As your farmer, I am committed to helping to build our community, providing fresh and healthy food to you and being a responsible steward of the farmland and our ecosystem. The CSA (Community Supported Agriculture) model is an innovative way for you to receive fresh vegetables each week and be a part of the Deri Farm community. Healthy vegetables come from healthy soil. Using organic farming methods, I am not just restoring the nutrients in the soil, but improving its quality for our future.
-Justin Deri

The Deri Air

A Blog and Farmcast About a Vegetable Farm and Then Some

Winter Squash

This year I have grown thirteen varieties of winter squash (excluding any pumpkins.) As I continue to give them out in the fall shares, I will update this page with the varieties that are available. Rather than list recipes for each one, I’m going to help you identify them and give a little information so that you can find recipes on line.

This variety is becoming more and more popular. It is 5-10 inches long with green stripes that run the length of it. One of the best ways to eat it is to just cut it in half, remove seeds and bake it either plain or with some cinnamon. The skin can be eaten. In addition to just baking, I have seen it in soups and stuffed!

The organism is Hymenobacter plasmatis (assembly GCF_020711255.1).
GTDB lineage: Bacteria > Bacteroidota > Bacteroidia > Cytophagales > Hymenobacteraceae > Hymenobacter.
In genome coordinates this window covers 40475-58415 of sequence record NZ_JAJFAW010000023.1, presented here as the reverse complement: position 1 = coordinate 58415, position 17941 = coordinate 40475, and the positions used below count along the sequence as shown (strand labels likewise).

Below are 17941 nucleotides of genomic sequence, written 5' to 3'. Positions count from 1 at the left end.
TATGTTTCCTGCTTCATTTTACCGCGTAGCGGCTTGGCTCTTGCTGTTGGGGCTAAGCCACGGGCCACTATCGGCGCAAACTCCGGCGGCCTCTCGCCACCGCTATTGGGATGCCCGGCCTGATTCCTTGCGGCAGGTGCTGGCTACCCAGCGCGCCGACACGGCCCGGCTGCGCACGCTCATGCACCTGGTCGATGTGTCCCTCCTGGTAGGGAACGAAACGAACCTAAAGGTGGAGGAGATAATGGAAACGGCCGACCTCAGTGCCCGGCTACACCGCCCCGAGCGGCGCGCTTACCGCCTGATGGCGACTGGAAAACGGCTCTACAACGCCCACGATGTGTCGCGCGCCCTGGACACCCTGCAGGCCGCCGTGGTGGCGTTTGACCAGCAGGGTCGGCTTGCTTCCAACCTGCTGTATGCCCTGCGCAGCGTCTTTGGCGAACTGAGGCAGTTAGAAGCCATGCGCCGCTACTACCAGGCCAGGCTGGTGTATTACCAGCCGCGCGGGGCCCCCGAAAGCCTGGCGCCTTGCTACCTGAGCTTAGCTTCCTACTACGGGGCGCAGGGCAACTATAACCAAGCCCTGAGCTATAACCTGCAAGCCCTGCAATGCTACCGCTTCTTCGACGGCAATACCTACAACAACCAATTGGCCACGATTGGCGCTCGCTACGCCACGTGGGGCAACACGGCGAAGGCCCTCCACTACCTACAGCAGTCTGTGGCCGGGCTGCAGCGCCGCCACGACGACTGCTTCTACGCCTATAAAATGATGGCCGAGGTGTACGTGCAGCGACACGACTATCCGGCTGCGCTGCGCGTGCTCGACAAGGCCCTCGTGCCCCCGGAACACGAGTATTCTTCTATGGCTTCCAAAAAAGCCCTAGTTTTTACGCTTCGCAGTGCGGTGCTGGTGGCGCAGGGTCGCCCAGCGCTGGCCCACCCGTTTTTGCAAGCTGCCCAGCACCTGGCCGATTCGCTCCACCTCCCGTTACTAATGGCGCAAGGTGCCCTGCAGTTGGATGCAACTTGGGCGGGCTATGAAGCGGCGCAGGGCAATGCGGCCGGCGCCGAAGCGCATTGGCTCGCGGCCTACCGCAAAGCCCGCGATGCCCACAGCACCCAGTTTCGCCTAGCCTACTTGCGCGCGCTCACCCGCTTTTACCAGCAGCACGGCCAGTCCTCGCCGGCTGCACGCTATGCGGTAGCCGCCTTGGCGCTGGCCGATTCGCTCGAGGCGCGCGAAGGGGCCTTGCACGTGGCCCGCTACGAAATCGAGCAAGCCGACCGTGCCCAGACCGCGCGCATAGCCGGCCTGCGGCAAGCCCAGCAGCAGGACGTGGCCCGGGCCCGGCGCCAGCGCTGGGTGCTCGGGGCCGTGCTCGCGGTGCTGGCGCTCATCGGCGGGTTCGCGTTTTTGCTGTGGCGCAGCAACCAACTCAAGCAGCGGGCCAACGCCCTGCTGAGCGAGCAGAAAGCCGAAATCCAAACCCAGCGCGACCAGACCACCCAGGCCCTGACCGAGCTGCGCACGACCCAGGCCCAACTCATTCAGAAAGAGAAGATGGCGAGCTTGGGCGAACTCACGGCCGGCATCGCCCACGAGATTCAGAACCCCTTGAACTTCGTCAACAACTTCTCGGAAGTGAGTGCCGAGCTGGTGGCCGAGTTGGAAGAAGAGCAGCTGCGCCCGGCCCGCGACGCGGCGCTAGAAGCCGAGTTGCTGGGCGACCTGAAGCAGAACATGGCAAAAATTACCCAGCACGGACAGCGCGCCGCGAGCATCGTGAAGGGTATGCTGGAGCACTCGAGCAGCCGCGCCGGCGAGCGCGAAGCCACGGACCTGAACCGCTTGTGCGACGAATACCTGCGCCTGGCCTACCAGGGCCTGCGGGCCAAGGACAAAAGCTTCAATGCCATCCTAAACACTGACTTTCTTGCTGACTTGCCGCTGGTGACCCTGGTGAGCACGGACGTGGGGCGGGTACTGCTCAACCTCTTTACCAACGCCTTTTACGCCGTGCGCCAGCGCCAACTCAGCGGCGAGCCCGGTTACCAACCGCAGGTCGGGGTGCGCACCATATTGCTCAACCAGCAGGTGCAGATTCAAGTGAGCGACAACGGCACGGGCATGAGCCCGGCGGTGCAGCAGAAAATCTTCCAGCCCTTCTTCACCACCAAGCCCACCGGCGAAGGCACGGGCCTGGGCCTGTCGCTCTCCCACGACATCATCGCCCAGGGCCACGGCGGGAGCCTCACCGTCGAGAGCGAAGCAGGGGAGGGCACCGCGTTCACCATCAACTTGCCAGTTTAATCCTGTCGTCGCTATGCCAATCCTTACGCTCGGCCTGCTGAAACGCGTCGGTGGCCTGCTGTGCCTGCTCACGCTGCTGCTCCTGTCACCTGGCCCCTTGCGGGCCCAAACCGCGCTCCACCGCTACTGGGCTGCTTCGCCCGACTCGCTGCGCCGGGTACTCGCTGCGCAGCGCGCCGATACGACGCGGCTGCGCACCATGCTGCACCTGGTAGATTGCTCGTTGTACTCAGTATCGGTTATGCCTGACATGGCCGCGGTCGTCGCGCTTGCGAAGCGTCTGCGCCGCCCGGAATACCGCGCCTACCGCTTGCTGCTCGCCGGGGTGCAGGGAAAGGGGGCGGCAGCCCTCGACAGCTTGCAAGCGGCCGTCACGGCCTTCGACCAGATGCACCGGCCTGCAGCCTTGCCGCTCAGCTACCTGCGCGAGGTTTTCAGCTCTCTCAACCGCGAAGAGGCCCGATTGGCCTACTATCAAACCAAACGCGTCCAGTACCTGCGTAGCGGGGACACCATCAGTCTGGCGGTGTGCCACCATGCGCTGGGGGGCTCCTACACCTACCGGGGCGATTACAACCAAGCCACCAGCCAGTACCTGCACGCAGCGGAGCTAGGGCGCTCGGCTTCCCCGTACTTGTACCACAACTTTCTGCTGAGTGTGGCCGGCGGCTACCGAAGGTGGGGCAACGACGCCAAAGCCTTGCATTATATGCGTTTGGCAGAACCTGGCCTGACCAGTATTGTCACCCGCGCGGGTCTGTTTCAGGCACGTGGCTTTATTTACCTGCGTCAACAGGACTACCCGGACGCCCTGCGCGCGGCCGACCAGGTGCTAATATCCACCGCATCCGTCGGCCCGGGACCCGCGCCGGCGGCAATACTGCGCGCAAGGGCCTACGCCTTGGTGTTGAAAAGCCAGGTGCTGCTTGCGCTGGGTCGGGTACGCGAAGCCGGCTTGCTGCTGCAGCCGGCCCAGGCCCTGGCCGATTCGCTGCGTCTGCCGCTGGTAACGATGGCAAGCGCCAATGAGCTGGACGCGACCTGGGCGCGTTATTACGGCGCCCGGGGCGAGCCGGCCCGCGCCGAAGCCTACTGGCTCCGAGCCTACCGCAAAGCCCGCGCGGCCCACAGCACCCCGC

Delicata - winter squash

Sweet Dumpling
Much like the delicata squash, sweet dumpling can be eaten whole. Because of their shape, they are well suited for stuffing.

Sweet dumpling winter squash


The most interesting part of spaghetti squash is it’s spaghetting like textured flesh. It should be a deep yellow or orange color when ripe, otherwise the taste may be a bit bland. I’ve seen people cut them in half, bake them, add butter and maybe a little maple syrup and then just use a fork to twirl the flesh out like spaghetti.

Spaghetti Squash


Sunshine is in the buttercup category. It has a sweet, meaty and dry flesh. The orange flesh color stays bright when baked or cooked. This squash makes a great pie and is excellent in soups.

Sunshine Winter Squash


I think the most common way I have seen acorn squash cooked it to cut it in half and bake it, but I have also heard that it is tasty in a “pumpkin” pie.  The flesh is yellow and is slightly fibrous.  The skin is tough, so don’t eat that.  It should store for a couple of months.



Although carnival looks similar to sweet dumpling, it is more like an acorn but used like a butternut.  The skin is firm like acorn.  Also, notice the coloring is a little different from sweet dumpling and that the bottom comes to a point, while sweet dumpling is either flat or starts to curve back inwards.  It is often noted that the flesh tastes like sweet potato and butternut squash.

Carnival Squash

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